sioned officers to enter without leave. Although I am not positive how it occurred, I feel confident, and it is my opinion, that it was caused by a shell exploding while the fuse was being extracted. We have had a great number of live shell sent ot us with short fuses, which we have had to extract and replace them with longer ones. My reason for believing that it was caused in this way is, that I know one of the ordnance men was working on a shell of this description (5-second fuse) near the entrance to the magazine,a nd the first thing heard of the explosion was the report of a single shell at that place, which ignited others, and I presume some fuses or quick matches were blown into the magazine, the door of which was open, causing the explosion.
There were about 1,200 pounds of power burned, together with 25 shells. All the tools, &c., in these [buildings] were, of course, lost.
The casualties were as follows, viz: Second Lieutenant S. J. Lastinger, of Company G, Twenty-ninth Georgia Volunteers, killed by a tree falling on him which was blown down by the explosion; Sergt. H. E. Withworh, ordnance sergeant Company A, Twenty-ninth Georgia Volunteers; Sergt. James Graham, ordnance sergeant Company C, Twenty-second Battalion Georgia Volunteers; Corpl. Henry Scrott, assistant ordnance sergeant Company C, Twenty-second Battalion Georgia Volunteers; Private William Griffirs, assistant ordnance sergeant Company C, Twenty-second Battalion Georgia Volunteers. None were seriously wounded.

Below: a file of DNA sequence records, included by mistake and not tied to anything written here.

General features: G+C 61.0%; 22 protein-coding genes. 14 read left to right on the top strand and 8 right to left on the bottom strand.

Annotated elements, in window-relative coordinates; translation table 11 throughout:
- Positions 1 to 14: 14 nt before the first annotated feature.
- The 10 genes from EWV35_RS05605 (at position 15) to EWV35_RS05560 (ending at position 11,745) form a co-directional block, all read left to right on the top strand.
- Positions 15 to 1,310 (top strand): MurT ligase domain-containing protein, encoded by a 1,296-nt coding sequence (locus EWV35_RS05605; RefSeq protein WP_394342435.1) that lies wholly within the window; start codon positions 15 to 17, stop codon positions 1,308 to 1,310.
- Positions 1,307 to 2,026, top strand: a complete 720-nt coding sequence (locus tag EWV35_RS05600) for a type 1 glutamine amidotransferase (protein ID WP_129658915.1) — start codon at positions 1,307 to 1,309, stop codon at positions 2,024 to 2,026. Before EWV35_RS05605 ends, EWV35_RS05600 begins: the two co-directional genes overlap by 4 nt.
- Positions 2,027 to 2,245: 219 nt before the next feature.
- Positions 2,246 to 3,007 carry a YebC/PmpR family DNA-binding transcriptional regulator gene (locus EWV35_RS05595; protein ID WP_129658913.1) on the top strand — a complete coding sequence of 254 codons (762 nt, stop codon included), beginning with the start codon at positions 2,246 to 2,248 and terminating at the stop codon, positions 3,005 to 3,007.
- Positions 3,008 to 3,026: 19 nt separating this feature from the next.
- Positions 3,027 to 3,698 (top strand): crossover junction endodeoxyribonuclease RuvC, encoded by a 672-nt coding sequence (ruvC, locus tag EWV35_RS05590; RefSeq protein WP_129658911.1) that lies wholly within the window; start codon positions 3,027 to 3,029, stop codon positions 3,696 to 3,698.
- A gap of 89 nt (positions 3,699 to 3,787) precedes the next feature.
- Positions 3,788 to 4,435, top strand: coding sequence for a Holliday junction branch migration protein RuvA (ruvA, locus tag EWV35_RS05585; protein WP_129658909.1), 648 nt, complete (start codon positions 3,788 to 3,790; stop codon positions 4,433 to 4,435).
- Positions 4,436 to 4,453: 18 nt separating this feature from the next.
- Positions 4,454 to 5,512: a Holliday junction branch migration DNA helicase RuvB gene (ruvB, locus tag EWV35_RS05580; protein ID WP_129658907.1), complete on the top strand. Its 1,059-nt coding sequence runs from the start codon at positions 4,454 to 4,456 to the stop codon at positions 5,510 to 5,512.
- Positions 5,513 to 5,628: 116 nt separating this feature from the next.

The above-named enlisted men are all the ordnance men in this command. When the magazine is rebuilt, I shall have to ask for an ordance sergeant to take charge of it.
I have the honor, lieutenant, to be, your obedient servant,
W. W. BILLOPP,
Lieutenant [J. M.] SCHNIERLE,
OCTOBER 5, 1863.-Attempt to Blow up the U. S. S. New Ironsides, off Charleston Harbor.
Numbers 1.-General G. T. Beauregard, C. S. Army.
Numbers 2.-Acting First Assistant Engineer J. H. Toombs, C. S. Navy.
Numbers 3.-Captain Francis D. Lee, C. S. Engineer Corps.
Numbers 4.-Extract from Journal of Operations in Charleston Harbor, S. C., September 1, 1863-January 21, 1864.
Numbers 1. Report of General G. T. Beauregard, C. S. Army.
CHARLESTON, October 6, 1863-7.12 p. m.
Last night Lieutenant Glassell, C. S. Navy, gallantly attempted to blow up the Ironsides with the small cigar torpedo-boat David. Explosion occurred at proper time, but either charge was too small or
*For reports of Rear-Admiral John A. Dahlgren and Captain S. C. Rowan, U. S. Navy, see Annual Report of the Secretary of the Navy, December 7, 1863.